PM: I think James McAvoy would be great. Daniel Craig is very good though. The thing that I didn’t like about Quantum of Solace is it took itself too god damn seriously. There’s a great sense of fun attached to Bond films and that has to be embraced, you can be serious when it’s required, but you just have to relax a bit.

Deathlok

LFF: Another project you were linked to was Deathlok

PM: Deathlok was just taking too long in development. David Self wrote it and it was a great script, the hardest thing bout Deathlok and this sounds crazy but was to get the idea of Knight Rider out of my head! Just couldn’t get over that. I really wanted to do that film but I had to put on the backburner.

LFF: But you got to kind of make a ‘superhero’ film with Push.

PM: I suppose so, yeah, but I never really approached it that way. Push was me wanting to do an action film, you know? Before the Acid House I never watched Trainspotting, so I never watched X Men or anything like that which might have influenced the way I do things, I just like to do my own thing. But obviously certain people and studios always want certain things in there.

LFF: Push isn’t as glossy, if you will, compared to other ‘superhero’ films

PM: I would have made it grittier if I could have! But what you have to remember is with these ‘superhero’ films if you want to call them, is that you’re up against these big budget pieces with the greatest technologies available. Push was made for $25m, which is a lot of money, but that’s not much compared to those films which are up to £100m now. But that shouldn’t put off and I think it’s a pretty cool movie.

McGuigan with Chris Evans - Push


LFF: So let’s talk about Sherlock again, is it anything with Guy Ritchie’s recent film?

PM: No. It’s written by Steven Moffat who does Doctor Who and Mark Gatiss from League of Gentlemen. They are big fans and wanted to do an updated version, he has to be smarter now he’s up against all this new technology. I think it’s harder to make him modern and immediate being set in the present day rather than back in the olden days. I thought Guy Ritchie’s film was entertaining, but that’s what it has to be as a lot of people see it as a bit of a romp. But we want to bring it back to the clever detective side. The BBC are putting a bit of a wedge behind it so hopefully it will do well.

LFF: So no pipes and hats then?

PM: (laughs) No, no hats, but I thought that might be cool. He’s covered in nicotine patches and that kinda stuff. It pays homage to the originals, it still feels like Baker Street but with plasmas televisions.

Grant Morrison


LFF: The Acid House is still the only thing you have filmed in Scotland, would you be interested in making something else there?

PM: Yeah Grant Morrison and myself are working on, I wouldn’t call it a secret project, but a project with Stephen Fry and it’s a thriller set in Scotland. Me and Grant have been friends for a while and we wanted to do something together and Grant went off and wrote a treatment, so it’s at the treatment stage at the moment.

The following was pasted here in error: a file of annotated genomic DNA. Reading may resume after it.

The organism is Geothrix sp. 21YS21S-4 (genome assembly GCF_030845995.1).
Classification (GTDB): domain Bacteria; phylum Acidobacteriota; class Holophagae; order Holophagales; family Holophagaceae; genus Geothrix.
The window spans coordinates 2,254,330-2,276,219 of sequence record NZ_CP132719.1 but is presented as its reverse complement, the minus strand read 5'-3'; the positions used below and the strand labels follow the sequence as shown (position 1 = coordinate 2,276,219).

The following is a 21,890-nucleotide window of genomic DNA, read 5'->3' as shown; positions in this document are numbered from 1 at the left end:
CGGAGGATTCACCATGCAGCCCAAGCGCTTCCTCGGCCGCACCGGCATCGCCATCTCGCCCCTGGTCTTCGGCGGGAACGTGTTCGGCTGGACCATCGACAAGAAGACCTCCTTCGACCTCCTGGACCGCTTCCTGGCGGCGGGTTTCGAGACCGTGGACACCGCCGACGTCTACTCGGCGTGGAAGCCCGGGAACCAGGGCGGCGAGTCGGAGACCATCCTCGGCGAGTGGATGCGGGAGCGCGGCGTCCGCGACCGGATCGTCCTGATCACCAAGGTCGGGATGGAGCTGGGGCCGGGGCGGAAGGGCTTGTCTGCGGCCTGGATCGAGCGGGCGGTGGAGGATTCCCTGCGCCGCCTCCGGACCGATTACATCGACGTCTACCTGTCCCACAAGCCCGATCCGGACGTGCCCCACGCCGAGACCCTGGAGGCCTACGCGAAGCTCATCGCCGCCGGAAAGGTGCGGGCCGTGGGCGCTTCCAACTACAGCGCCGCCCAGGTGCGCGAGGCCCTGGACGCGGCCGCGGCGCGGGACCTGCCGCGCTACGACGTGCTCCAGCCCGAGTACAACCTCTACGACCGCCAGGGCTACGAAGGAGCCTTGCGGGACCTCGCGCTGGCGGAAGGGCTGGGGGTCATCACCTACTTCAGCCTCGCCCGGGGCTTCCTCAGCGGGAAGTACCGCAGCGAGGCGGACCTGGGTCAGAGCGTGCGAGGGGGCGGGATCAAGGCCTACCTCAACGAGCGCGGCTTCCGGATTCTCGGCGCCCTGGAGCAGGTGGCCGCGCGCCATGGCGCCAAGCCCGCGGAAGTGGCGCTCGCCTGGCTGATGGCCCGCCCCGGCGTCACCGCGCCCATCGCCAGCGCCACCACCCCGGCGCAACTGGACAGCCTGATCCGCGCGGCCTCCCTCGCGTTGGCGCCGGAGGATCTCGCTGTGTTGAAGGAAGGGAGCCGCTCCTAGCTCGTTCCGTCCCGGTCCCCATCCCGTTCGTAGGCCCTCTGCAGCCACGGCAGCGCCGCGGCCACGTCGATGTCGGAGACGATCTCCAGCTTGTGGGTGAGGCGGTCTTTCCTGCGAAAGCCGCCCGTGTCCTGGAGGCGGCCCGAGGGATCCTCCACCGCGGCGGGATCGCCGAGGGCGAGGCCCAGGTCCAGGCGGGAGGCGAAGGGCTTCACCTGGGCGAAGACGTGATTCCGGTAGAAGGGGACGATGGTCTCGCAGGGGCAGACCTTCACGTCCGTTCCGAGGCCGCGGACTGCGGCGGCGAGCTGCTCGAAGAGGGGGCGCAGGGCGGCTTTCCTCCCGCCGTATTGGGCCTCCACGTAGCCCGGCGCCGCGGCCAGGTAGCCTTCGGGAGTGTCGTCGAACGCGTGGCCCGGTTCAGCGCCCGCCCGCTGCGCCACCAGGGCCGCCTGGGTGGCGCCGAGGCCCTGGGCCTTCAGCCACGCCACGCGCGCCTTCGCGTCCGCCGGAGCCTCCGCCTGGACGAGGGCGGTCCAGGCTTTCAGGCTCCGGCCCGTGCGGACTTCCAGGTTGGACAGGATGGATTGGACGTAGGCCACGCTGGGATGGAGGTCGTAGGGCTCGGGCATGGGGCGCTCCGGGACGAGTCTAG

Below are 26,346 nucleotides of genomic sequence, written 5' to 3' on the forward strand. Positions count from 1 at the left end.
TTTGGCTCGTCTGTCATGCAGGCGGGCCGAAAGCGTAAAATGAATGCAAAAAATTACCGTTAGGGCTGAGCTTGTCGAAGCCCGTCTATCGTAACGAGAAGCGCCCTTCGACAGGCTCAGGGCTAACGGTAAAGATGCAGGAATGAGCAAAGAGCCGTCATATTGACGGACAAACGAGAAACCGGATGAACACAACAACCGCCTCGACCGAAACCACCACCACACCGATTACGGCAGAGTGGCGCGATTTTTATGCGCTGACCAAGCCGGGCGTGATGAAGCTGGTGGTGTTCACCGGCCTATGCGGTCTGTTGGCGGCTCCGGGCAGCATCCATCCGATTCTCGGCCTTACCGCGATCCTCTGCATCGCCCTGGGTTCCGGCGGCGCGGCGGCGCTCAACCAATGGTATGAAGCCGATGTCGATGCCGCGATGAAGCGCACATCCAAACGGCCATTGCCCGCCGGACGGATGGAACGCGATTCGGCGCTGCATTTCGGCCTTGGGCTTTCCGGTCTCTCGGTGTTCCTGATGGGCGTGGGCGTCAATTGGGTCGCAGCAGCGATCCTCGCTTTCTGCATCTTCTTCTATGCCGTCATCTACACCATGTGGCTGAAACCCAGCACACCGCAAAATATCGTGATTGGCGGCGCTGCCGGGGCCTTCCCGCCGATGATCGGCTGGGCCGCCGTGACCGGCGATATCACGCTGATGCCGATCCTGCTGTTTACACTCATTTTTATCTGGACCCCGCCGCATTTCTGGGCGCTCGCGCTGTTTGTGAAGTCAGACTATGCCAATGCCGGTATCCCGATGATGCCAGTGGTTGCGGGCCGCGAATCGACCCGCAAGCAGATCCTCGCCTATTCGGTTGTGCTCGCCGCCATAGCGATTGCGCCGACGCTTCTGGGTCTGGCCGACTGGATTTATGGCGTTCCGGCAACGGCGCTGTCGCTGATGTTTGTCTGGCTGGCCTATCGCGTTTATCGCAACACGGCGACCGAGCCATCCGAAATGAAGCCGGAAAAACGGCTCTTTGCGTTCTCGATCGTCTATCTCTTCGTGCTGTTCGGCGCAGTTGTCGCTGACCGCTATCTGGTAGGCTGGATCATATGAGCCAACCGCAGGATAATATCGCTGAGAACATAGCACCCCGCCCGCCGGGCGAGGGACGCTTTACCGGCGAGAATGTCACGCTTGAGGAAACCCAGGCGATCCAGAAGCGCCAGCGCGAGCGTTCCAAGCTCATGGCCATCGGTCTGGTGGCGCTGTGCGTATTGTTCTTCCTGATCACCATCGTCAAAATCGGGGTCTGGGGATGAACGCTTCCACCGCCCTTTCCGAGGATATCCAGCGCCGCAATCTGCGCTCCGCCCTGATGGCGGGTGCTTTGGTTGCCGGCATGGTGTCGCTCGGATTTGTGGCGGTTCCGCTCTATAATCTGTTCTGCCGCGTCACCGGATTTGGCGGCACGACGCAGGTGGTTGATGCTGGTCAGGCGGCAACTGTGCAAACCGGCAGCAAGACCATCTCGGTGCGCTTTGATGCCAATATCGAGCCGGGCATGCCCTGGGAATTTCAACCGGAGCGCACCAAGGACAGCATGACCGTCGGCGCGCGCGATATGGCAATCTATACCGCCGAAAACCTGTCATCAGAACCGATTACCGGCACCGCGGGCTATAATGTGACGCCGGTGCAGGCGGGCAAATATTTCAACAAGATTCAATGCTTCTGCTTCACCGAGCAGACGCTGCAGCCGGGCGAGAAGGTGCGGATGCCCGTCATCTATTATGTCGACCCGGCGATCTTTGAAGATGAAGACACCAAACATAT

UPDATE: The show is going to be called Bonnyroad according to Bleeding Cool. END OF LINE

LFF: Is it a full series?

PM: It’s seven episodes. It takes place over seven days around an event that happens in Scotland. It’s a modern take on an old fable or fairy story. If you know Grants work you might have an idea of what it will be like. It’s like Twin Peaks meets Brigadoon! It’s off the wall and smart but in a watchable commercial way. It’s still in the early stages but I’m very excited about it.

LFF: There’s still not a large amount of ‘big’ Scottish directors out there at the moment.

PM: I think we quietly work away, you’ve got MacKenzie and Peter Mullan who I think is great, he has a story to tell. So not quite a full squad yet, we’ve probably got a five a side.

LFF: Do you think more could be done to help develop talent?

PM: There has to be grassroots. Eighteen year olds will look at it and think, “I can’t see a career for me here”, so they make it creating video games and things like that. We need to change that mindset and get back into it. I read some stats the other day and it said film and television in Scotland work an average of seven days a year, that’s no career it’s almost a hobby. It’s sad. But the BBC seem to be keen in putting some money in and hopefully it’s just a bump in the road. There’s some great talent up here, it just needs to be harvested.

LFF: Mark Millar is rumoured to be writing a Scottish superhero tale. Would a film version interest you?

PM: Mark’s a talented boy, but I don’t think he will work with me after I slagged off his last film, Wanted. I never insulted him directly because he didn’t even write the screenplay and I wouldn’t intentionally slag off someone else’s work but certain people stirred it up. The funniest part was when Morgan Freeman, who I adore, started talking about the weavers or something. I just wanted to pause it and rewind it in the cinema and say, “sorry, are they trying to tell us this makes any sense?!” But good luck and good power to the man.